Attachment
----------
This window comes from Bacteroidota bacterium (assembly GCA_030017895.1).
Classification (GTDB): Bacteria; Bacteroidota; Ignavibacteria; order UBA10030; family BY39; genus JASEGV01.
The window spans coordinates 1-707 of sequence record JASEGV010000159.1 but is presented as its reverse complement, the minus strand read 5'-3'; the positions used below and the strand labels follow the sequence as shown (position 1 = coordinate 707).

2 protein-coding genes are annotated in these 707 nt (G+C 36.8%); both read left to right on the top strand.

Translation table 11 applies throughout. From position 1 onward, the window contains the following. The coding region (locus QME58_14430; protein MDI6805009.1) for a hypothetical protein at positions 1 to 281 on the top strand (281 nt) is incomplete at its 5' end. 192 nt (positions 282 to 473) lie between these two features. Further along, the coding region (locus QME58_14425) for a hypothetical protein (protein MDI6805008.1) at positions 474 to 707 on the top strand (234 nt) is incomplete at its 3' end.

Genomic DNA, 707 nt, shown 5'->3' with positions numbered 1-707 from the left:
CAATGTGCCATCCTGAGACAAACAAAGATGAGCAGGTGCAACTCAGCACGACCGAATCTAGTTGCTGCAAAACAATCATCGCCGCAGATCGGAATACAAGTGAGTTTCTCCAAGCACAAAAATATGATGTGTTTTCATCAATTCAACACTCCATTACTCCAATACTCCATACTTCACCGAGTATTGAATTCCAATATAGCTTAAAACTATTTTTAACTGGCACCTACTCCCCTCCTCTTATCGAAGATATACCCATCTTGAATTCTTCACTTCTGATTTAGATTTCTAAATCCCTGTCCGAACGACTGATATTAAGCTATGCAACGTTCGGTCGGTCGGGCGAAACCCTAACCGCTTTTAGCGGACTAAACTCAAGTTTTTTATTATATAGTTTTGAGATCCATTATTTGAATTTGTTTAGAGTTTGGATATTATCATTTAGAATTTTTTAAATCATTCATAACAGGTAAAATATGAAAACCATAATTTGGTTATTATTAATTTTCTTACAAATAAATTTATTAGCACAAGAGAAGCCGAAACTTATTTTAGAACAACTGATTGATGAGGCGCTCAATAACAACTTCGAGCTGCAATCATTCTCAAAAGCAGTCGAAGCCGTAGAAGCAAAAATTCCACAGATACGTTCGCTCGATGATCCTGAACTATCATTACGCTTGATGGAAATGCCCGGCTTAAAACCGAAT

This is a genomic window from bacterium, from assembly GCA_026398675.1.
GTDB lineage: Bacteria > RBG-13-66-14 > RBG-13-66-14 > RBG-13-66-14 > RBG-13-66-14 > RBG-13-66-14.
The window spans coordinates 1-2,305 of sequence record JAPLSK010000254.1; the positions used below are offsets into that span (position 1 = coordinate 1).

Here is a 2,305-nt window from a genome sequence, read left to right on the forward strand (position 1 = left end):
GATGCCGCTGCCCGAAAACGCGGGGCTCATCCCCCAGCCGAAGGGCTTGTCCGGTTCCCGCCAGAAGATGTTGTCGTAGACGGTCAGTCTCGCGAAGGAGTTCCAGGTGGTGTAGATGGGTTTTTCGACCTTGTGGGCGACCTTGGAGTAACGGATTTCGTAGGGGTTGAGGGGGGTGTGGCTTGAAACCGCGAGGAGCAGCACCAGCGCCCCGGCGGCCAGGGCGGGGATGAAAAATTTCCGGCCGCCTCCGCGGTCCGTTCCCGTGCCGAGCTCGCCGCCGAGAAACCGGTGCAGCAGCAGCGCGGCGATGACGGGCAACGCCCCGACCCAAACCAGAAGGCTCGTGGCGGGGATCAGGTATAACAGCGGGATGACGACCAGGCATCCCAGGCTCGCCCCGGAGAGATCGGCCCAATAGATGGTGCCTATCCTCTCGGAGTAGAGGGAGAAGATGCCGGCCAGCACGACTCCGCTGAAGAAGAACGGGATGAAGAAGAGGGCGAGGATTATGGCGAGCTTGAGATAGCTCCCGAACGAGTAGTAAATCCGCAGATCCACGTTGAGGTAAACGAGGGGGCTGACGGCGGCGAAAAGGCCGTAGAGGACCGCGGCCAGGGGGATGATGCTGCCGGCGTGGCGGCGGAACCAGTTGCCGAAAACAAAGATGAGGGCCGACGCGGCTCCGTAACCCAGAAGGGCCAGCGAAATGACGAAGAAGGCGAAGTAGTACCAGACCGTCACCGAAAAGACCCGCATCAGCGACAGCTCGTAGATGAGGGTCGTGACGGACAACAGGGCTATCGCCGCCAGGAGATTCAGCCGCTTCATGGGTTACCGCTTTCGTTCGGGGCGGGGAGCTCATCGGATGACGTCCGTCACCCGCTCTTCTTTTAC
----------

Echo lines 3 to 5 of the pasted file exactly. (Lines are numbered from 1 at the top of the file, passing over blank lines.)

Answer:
The window spans coordinates 1-707 of sequence record JASEGV010000159.1 but is presented as its reverse complement, the minus strand read 5'-3'; the positions used below and the strand labels follow the sequence as shown (position 1 = coordinate 707).

2 protein-coding genes are annotated in these 707 nt (G+C 36.8%); both read left to right on the top strand.

Translation table 11 applies throughout. From position 1 onward, the window contains the following. The coding region (locus QME58_14430; protein MDI6805009.1) for a hypothetical protein at positions 1 to 281 on the top strand (281 nt) is incomplete at its 5' end. 192 nt (positions 282 to 473) lie between these two features. Further along, the coding region (locus QME58_14425) for a hypothetical protein (protein MDI6805008.1) at positions 474 to 707 on the top strand (234 nt) is incomplete at its 3' end.